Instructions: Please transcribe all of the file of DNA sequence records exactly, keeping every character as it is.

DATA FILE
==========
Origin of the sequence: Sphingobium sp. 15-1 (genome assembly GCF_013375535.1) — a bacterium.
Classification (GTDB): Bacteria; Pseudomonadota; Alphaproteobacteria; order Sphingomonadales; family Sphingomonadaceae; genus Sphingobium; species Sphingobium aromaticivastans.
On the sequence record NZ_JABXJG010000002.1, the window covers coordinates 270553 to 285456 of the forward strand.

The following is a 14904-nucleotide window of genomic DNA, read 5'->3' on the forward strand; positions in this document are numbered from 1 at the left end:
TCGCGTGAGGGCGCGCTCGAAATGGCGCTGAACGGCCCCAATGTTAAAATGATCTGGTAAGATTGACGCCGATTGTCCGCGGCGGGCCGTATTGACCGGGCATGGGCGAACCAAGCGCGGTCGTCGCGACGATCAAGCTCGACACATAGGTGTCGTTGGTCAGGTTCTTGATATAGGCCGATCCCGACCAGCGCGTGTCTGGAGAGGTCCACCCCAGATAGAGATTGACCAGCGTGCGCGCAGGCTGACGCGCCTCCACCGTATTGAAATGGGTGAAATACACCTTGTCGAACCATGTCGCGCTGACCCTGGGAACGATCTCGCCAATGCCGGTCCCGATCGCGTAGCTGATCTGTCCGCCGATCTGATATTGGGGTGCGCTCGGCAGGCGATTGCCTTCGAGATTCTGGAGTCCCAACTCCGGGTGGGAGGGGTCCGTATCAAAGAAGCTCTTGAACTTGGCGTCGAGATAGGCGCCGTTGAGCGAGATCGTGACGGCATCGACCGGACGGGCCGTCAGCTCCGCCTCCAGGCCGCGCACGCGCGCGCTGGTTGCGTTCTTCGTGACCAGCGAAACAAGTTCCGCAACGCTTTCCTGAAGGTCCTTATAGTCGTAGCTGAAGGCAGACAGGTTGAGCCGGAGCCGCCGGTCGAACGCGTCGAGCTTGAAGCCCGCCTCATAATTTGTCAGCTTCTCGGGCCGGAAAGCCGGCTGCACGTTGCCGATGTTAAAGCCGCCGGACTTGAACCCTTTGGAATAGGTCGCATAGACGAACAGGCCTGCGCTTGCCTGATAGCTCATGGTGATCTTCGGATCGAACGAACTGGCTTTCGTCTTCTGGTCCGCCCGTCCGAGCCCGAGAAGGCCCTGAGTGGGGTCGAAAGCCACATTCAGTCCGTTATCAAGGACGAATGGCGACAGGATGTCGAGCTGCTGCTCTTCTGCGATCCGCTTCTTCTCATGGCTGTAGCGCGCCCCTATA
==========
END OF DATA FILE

Origin of the sequence: Sphingobium sp. 15-1 (genome assembly GCF_013375535.1) — a bacterium.
Classification (GTDB): Bacteria; Pseudomonadota; Alphaproteobacteria; order Sphingomonadales; family Sphingomonadaceae; genus Sphingobium; species Sphingobium aromaticivastans.
On the sequence record NZ_JABXJG010000002.1, the window covers coordinates 270553 to 285456 of the forward strand.

The following is a 14904-nucleotide window of genomic DNA, read 5'->3' on the forward strand; positions in this document are numbered from 1 at the left end:
TCGCGTGAGGGCGCGCTCGAAATGGCGCTGAACGGCCCCAATGTTAAAATGATCTGGTAAGATTGACGCCGATTGTCCGCGGCGGGCCGTATTGACCGGGCATGGGCGAACCAAGCGCGGTCGTCGCGACGATCAAGCTCGACACATAGGTGTCGTTGGTCAGGTTCTTGATATAGGCCGATCCCGACCAGCGCGTGTCTGGAGAGGTCCACCCCAGATAGAGATTGACCAGCGTGCGCGCAGGCTGACGCGCCTCCACCGTATTGAAATGGGTGAAATACACCTTGTCGAACCATGTCGCGCTGACCCTGGGAACGATCTCGCCAATGCCGGTCCCGATCGCGTAGCTGATCTGTCCGCCGATCTGATATTGGGGTGCGCTCGGCAGGCGATTGCCTTCGAGATTCTGGAGTCCCAACTCCGGGTGGGAGGGGTCCGTATCAAAGAAGCTCTTGAACTTGGCGTCGAGATAGGCGCCGTTGAGCGAGATCGTGACGGCATCGACCGGACGGGCCGTCAGCTCCGCCTCCAGGCCGCGCACGCGCGCGCTGGTTGCGTTCTTCGTGACCAGCGAAACAAGTTCCGCAACGCTTTCCTGAAGGTCCTTATAGTCGTAGCTGAAGGCAGACAGGTTGAGCCGGAGCCGCCGGTCGAACGCGTCGAGCTTGAAGCCCGCCTCATAATTTGTCAGCTTCTCGGGCCGGAAAGCCGGCTGCACGTTGCCGATGTTAAAGCCGCCGGACTTGAACCCTTTGGAATAGGTCGCATAGACGAACAGGCCTGCGCTTGCCTGATAGCTCATGGTGATCTTCGGATCGAACGAACTGGCTTTCGTCTTCTGGTCCGCCCGTCCGAGCCCGAGAAGGCCCTGAGTGGGGTCGAAAGCCACATTCAGTCCGTTATCAAGGACGAATGGCGACAGGATGTCGAGCTGCTGCTCTTCTGCGATCCGCTTCTTCTCATGGCTGTAGCGCGCCCCTATA